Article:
It is also plausible to conclude that we are now involved in a dark night of our national soul.  Globalization, information, and mass migrations, now managed by dividers rather than uniters, are now threatening the fabric of our society and promoting division of Americans against Americans.  Whatever your beliefs are regarding a national soul, our collective consciousness is threatened.  I believe so is our national soul.

Faust traded his soul to the devil.  I believe a nation can do the same.

Profound issues of choice are being treated by parties and pundits alike as purely political issues.  They are that, but they are much more.  They are ethical and moral issues that will define our nation and our society for decades to come.

If we continue to stumble blindly down the descending path we are on we may never find our way back.  We need guides.  We need statesmen and women.  We need voices of conscience to strengthen our spines and set us straight.  One whole party has abandoned statesmanship and is making its own Faustian bargain.  Where are leaders of conscience from the religious, business, educational, and financial communities to remind us of our founding principles.

Have conscience and the national interest taken a holiday?

The months and years ahead will define our nation, and perhaps its soul, for decades to come.  History establishes that most nations, once in decline, never make it back.  America has no guarantees of immortality.

We define our own destiny by our choices today.  Will we trade our nation’s soul cheaply.  Or will we save our Republic by keeping it through our engagement, our principles, and the better angels of our nature.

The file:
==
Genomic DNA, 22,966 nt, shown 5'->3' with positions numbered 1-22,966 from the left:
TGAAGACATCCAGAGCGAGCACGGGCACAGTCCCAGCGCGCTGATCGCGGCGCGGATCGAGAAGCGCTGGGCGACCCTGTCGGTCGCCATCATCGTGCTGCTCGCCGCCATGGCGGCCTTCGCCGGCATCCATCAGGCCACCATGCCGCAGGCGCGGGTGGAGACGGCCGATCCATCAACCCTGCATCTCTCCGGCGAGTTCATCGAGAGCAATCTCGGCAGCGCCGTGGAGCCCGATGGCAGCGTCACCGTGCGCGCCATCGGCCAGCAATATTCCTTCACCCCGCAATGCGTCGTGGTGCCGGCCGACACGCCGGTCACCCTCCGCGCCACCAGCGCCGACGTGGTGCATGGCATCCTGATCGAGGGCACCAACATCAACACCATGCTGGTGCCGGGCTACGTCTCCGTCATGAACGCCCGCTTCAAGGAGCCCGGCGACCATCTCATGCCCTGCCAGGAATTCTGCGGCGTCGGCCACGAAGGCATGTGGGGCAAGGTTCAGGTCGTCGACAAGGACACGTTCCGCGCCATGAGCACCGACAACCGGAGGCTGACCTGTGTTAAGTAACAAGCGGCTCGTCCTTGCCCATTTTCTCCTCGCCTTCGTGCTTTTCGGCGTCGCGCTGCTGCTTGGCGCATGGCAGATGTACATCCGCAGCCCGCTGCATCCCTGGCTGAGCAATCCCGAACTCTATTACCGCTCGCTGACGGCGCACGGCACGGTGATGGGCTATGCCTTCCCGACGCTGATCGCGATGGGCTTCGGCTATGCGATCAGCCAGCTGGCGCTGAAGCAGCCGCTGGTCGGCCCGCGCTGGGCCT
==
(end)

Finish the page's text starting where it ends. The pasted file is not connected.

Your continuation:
This dispatch is slightly different from most posted on this site over the years.  Different in two dimensions: the use of the first-person pronoun, and the reference to a personal project.  Apologies for breaking my own rules, but I hope this may interest some of the loyal auditors of this site:

This fall friends, former supporters, and family will establish the Hart Center for Public Service at the Metropolitan State University in Denver.

As a member of the “ask not” generation, the orienting standard in my life has been public service.  It is the secular equivalent of the kind of religious service, teaching philosophy and religion, to which I was originally committed.  But the ideal of helping society here and now with immediate problems from hunger to nuclear arms control gave my soul direction almost sixty years ago.

I am blessed, some might say cursed, with that trudging single mindedness that age does not diminish.  So, not having a role to play in government (for obvious reasons) these days, the idea of promoting public service, broadly defined, for a new generation fulfills a need.

John Kennedy did not say “become a politician” or “run for public office.”  His message was broader: give something of yourself to others, to the society.  Try to make life a little better for everyone, but especially those in need.

Leaving law school, many of us did head to Washington because that was where the energy and action was, but in my case with the certain knowledge that after two or three years we would return to Colorado for some kind of career, family raising, and community involvement.  What developed thereafter is pretty well known, at least to those who care to know.

Despite having clear public service instincts, Presidents Carter, Clinton, and Obama did not repeat the Kennedy call.  President Clinton did create AmeriCorps but that was patterned after a private sector initiative called City Year built by Alan Khazei and Michael Brown, two young idealistic law school graduates.  These presidents’ reluctance to repeat the “ask not” theme was probably for fear of journalistic accusations of trying to be “Kennedyesque”.

Public service includes service in government at all levels, but also humanitarian projects, civic engagement, community involvement, and a myriad of ways of making society better.  Theologically, I could never be a Calvinist.  There are not the saved and the damned.  Despite conservative doctrine that if you are at the bottom of the ladder, too bad, we all can do better and be better by helping each other.